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13 thoughts on “Brother Tim Hit By Car in Nashville; Taken to Trauma Unit at Vanderbilt

  1. Wow! He really got banged up, didn’t he? That’s much worse than what happened to Frank. Miraculously, Frank has been pain free the whole time, only had some discomfort. Did the person who hit Tim stop or was it a hit-and-run?

    He sounds like such a fun person and with that kind of personality, I’m sure he’ll get better quickly. I hope he doesn’t spend the rest of his working years paying hospital and doctor bills. He’s too young to have Medicare and it doesn’t sound like he’s had the kind of jobs that would provide medical coverage. Sometimes I’m glad Frank and I are “oldsters.”

    You probably didn’t get to see American Idol this week, but all the contestants did a great job. It was like an entirely different group of contestants. Ben Briley, unfortunately, did Elton John’s “Bennie and the Jets” and while he did it well, he should have stuck to his country roots. The judges weren’t thrilled with it and neither was the voting public because he was sent home. Such a pity. If only he’d sung a different song. In his own defense, he pointed out that the judges keep telling the contestants to “get out of your comfort zone” and “try something different.” Well, Ben did just that and paid the price.

    Thanks for your email. 🙂

    • Tim is a fun person. Unfortunately, he has other problems that reflects in his lifestyle. I did get to see American Idol that week. Katie and I had a very nice motel room just a few miles from Nashville that didn’t cost an arm and a leg, and, of course, we shared the cost. We spent each day at the hospital, only getting to stay a few minutes at a time with Tim. He would drift in and out, but at least he knew we were there. Then, late in the afternoon we would return to our room and crash. Hospitals are exhausting. We also took cabs to and fro. No way was I driving in that racing, bumper to bumper traffic in an unfamiliar city. That would be like signing our own death warrants. And the cost of the cabs offset the high price of parking and the gas consumption of stop and go traffic.

      Gosh, I hated to see Ben go. He wasn’t the best, but he certainly wasn’t the worst. And I agree with you. If he had not taken that chance, he would still be there.

      But it was definitely the best show of the season thus far. Katie and I loved it, and it was such a diversion for us that we really needed.

      • I hope Tim is continuing to heal. Any idea how long he’ll need to be in the hospital? I brought Frank home this afternoon after one week shy of two months. I feel like I have a house guest. LOL It was quite a challenge getting him out of the car. Getting him in was easy because there were two men to help him. We had to do some very creative thinking to get him out when we got home. He’s in bed watching TV and let out a huge sigh of happiness to be in his own bed and have some decent TV to watch. He loves how quiet it is, too, because the rehab place was super noisy, even at night. We’ve had mountins of snow this week, but fortunately it wasn’t snowing today.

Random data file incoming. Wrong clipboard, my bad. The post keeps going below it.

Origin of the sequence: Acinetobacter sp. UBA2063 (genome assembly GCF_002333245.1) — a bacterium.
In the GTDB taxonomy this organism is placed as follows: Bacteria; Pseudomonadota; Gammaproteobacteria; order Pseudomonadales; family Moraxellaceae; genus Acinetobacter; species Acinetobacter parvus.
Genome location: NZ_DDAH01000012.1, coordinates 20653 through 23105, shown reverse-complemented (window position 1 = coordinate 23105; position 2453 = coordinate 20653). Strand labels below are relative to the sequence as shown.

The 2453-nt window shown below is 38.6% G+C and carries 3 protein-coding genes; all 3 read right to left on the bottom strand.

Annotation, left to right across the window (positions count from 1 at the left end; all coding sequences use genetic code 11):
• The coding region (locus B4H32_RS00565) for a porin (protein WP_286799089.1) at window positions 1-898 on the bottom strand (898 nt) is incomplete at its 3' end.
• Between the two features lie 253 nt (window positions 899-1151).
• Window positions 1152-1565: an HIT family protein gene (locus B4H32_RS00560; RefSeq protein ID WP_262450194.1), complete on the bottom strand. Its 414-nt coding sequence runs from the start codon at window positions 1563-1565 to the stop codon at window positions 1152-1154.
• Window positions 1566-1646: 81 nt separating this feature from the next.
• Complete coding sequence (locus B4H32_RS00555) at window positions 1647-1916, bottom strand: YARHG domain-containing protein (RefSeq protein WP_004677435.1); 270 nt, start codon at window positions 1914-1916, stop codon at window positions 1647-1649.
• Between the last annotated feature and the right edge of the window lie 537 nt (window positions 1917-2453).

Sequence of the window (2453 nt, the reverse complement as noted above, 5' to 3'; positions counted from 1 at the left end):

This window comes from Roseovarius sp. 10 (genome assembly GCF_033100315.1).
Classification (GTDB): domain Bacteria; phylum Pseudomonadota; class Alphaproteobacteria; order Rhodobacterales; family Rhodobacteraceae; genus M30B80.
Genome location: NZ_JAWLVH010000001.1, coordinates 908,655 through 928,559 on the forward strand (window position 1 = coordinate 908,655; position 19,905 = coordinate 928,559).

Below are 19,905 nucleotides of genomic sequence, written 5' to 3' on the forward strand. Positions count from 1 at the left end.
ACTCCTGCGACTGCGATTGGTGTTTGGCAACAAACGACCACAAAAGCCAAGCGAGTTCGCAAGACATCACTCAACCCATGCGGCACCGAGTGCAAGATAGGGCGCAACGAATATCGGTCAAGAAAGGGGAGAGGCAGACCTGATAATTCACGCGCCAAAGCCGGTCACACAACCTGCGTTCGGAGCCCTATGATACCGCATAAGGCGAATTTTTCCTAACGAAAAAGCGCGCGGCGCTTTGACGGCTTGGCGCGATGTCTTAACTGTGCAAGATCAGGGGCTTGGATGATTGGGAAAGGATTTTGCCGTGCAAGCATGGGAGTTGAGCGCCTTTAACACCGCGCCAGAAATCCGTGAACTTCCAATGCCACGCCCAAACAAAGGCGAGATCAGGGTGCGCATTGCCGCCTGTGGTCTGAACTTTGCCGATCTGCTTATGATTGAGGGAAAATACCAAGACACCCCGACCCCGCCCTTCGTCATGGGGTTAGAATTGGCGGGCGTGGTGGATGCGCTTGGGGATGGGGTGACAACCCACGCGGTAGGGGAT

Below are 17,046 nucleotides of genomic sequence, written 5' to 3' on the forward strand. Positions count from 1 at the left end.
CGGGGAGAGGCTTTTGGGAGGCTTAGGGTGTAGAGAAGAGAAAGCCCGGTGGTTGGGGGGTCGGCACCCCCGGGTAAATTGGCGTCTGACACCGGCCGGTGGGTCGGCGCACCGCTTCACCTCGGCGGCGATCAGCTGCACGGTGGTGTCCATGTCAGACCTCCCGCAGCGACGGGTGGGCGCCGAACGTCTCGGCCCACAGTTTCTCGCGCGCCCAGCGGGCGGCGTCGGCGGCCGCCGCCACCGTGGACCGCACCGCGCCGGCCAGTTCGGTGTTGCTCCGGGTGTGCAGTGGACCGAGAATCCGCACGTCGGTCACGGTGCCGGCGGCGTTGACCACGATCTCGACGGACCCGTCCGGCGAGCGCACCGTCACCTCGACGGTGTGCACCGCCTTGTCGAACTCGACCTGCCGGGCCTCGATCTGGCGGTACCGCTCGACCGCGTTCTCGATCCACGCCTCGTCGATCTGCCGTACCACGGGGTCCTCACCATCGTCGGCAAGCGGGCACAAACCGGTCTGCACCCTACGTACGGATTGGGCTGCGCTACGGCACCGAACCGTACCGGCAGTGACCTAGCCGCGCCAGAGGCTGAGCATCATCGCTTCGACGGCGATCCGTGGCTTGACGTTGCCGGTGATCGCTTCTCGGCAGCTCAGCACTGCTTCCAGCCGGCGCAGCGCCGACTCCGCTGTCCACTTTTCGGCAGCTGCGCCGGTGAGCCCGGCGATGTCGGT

I’m so glad you got to see Idol while you were visiting Tim. I thought everyone did well last week and I’m very sad that Ben didn’t make it through. As the judges keep saying, it’s all about song choice.

        I see from the email notice that you’ve done an entry about this week’s shows and I’ll read it and comment in a little while.

      • Glad to hear Frank’s home and content. But gone are your halcyon days of yore. (I’m really reading too much medieval fantasy),:) If Tim cooperates, and perhaps, hopefully, if he doesn’t, he will be in rehab for months. He is already giving everyone fits about wanting to get out and go to work. He was even trying to climb out of bed while Katie and I were there. Between the drugs and the head trauma he’s not thinking right even more than usual.

        Looking forward to your comments. By the way, my dtr-in-law Tammy is attempting a blog called What’s What (maybe a temporary title – she’s just getting started. I’ve urged her to do one for a while now because she’s so knowledgeable about actors/singers and popular music. She’s a walking encyclopedia of trivia on them. I immediately thought of you and told her you seem to know everything there is to know about these subjects also, and maybe each of you has your own spin on these things. We are trying to come up with a catchy title that also tells what the blog is about. So it’s in discussion right now. She came up with What’s What, but needs something more. Care to throw out a suggestion?

      • Well, it sounds like Tim is going to plan an escape ASAP if he isn’t closely watched. I hope he behaves himself. I don’t envy him being “in rehab for months.” I’m sure Frank wouldn’t either. Been there, done that.

        I think Tammy’s blog idea is great and I’ll get on the bandwagon as soon as it’s up and running. I can’t think of any suggestions for her until I see what she sets up. I don’t “know everything there is to know” by a longshot, but I look forward to some wonderful discussions…like we have. 🙂

      • Yeah, Tim will never make a good patient because . . . wait for it . . . he has no patience. Bad, huh.

        Yeah, Tammy has needed something like this and I think she’ll be good at it if she sticks with it. She and I need a parcel of time to look it over.

      • Pun aside, 🙂 when recovering from an injury like Tim’s (and Frank’s) where extensive rehab and PT are involved, two things are mandatory: Patience an perseverance. I hope Tim will realize that.